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German Shorthaired Pointer Growth Chart – From Pup To Full Grown GSP!

German Shorthaired Pointers are hunting dogs widely bred in Germany in the late 19th century.

The otherwise energetic and highly competitive dog makes a beloved family companion as well.

What is probably among the most accomplished sports and hunting dogs in the world can develop destructive tendencies.

Lack of physical activity and inexperienced owners are prime reasons for bad behavior in the GSP.

But when exactly is it okay to start what kind of exercise to avoid stunting growth in your GSP?

Every responsible owner should carefully monitor the pup’s growth rate.

The weekly progress and deviations speak volumes about the dog’s health status.

What could happen if you don’t pay close attention to the pup’s growth rate?

Letting the dog become too large too quickly can open the door for musculoskeletal problems while slower growth can indicate an underlying disease.

German Shorthaired Pointer puppies grow fast and their bodies change quickly.

There are a lot of things to consider when you desire optimal growth so let’s take this tour step by step.

German Shorthaired Pointer Growth Chart

The growth chart is an approximate guide for anyone that wants to know if the puppy is growing as expected.

Don’t be discouraged if your beloved pet is a late bloomer.

Weight and height differences while growing between different litters and between brothers and sisters from the same litter can be massive.

Some dogs grow slower and there’s nothing wrong with it.

While mild differences from the numbers on the chart don’t mean that much, drastic deviations should be evaluated by a knowledgeable veterinarian.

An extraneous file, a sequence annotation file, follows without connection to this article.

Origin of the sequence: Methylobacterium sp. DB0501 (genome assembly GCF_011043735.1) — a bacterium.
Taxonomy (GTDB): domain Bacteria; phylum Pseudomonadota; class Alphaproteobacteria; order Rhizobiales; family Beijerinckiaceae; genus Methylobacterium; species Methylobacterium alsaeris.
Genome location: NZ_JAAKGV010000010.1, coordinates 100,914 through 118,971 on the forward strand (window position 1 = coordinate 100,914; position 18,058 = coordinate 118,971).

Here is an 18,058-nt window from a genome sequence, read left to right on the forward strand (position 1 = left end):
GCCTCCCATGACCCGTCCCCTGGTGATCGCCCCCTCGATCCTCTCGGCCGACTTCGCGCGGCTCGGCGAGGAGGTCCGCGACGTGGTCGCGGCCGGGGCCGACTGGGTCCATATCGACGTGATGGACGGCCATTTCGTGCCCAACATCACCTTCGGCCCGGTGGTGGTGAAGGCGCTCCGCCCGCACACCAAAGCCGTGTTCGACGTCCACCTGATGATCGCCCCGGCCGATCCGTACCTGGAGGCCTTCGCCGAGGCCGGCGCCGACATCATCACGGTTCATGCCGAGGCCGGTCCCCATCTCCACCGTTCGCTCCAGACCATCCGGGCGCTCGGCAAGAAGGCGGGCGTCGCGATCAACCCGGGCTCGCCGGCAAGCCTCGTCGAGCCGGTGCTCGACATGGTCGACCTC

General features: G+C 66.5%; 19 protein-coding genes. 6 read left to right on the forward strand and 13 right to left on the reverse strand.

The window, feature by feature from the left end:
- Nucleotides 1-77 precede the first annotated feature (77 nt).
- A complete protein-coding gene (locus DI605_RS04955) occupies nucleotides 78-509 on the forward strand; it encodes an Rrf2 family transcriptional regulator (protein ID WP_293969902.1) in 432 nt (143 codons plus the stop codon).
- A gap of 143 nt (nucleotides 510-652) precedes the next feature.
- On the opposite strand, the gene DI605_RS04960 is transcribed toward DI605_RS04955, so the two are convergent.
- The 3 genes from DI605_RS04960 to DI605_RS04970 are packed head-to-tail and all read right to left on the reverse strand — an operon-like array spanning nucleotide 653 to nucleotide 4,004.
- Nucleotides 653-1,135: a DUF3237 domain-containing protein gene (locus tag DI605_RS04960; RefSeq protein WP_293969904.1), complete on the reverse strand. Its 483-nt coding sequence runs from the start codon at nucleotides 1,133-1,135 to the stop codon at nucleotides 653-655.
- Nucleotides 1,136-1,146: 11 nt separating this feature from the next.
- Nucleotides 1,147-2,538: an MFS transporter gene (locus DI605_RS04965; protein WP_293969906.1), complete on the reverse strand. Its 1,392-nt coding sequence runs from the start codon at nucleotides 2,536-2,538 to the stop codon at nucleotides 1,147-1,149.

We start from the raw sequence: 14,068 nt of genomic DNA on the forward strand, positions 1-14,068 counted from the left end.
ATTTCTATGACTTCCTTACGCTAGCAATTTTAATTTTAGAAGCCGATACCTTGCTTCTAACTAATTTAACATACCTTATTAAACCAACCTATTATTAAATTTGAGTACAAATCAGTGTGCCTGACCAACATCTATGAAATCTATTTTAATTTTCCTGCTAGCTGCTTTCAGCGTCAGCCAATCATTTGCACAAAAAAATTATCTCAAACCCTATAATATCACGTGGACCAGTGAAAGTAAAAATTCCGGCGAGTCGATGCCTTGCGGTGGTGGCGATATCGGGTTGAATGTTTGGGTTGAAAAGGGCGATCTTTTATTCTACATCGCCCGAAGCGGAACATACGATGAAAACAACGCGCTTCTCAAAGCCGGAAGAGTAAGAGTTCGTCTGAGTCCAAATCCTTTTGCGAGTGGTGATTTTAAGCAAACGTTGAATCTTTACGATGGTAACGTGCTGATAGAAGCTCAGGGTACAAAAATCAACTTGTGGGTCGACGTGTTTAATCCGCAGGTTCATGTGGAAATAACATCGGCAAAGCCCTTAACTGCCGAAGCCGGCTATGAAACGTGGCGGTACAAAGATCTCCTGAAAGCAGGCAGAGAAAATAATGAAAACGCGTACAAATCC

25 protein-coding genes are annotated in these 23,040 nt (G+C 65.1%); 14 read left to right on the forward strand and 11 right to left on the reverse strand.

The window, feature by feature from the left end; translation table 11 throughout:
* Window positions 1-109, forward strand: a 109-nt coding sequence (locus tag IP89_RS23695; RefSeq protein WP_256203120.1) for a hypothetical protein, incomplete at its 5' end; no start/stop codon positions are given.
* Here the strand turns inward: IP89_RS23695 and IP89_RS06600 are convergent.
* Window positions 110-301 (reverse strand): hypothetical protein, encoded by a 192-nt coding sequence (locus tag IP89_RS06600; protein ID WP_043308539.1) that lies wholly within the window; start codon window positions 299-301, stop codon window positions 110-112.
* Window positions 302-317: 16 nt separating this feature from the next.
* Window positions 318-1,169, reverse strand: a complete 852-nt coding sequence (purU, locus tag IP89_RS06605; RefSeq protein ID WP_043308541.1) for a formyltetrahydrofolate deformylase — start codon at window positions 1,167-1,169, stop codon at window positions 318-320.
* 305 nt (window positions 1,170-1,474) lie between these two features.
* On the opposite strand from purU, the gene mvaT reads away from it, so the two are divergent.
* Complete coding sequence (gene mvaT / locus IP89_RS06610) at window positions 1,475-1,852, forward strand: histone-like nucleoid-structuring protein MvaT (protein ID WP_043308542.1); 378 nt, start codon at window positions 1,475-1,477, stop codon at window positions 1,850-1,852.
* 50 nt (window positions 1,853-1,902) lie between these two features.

Growth chart for the German Shorthaired Pointer listing the breed's weight and height by age as well as male or female.
Image by Pawleaks

The German Shorthaired Pointer is categorized as a medium-sized to large dog breed.

Since large dogs are more prone to bone and joint development issues, proper growth is essential for your GSP.

Genetics is the decisive (but not only) factor that’ll contribute to your personal dog.

It’s very difficult to predict the adult size of a very small puppy.

The runt of the litter most likely won’t be the biggest showstopper later on but you can never say for sure until their bone growth is finished.

Even when the dog is 6 months of age and there are significant individual differences, there’s no guarantee of the outcome.

I’d personally feed an active breed such as the GSP a raw diet. Want all the raw diet benefits without the hassle?

A balanced raw meal plan shipped right to my doorstep with high-quality ingredients and already portioned would cost me less than I currently pay for my Rottweiler’s self-made raw diet. Go figure.

GSP Puppy Weight & Height at 8 Weeks

The average body weight in female German Shorthaired Pointer puppies is around 10 lbs (5 kg) and males weigh 13 lbs (6 kg) at 8 weeks of age. Male puppies are 12 inches (30 cm) tall and females have 11 inches (28 cm) in height.

The 8th week is smack in the middle of the period during which the German Shorthaired Pointer goes through some drastic change.

The newborn puppies are dependent on their mother and need to snuggle close to her to keep their body temperatures normal.

Up until the third week of their lives, they can barely walk because of their weak muscles.

After the third week and in the next 8 weeks the muscles of the GSP puppies become much stronger.

They are weaned off at 5-6 weeks of age and by that time their set of deciduous (baby) teeth is already completed.

They have little time to lose and that’s why the first 4 months are characterized by rapid growth.

4-Month-Old German Shorthaired Pointer

By the time the intensive muscle growth begins to slow down, the 4-months-old female puppies weigh 23-31 lbs (11-14 kg) and the males 28-34 lbs (13-16 kg).

The difference between the two genders is already clearly visible at this age.

It’s very unusual for puppies of this breed to have periods of non-proportional growth.

For example, in some large breed puppies, their bodies seem very slim at 4 months of age and fill out with muscle mass afterward.

German Shorthaired Pointer puppy with big-boned legs outdoors next to a human handler in boots.

German Shorthaired Pointers shouldn’t look skinny, but even if they are, don’t worry too much.

When you are very concerned you can always make a trip to your vet (make sure they’re somewhat knowledgable about this breed).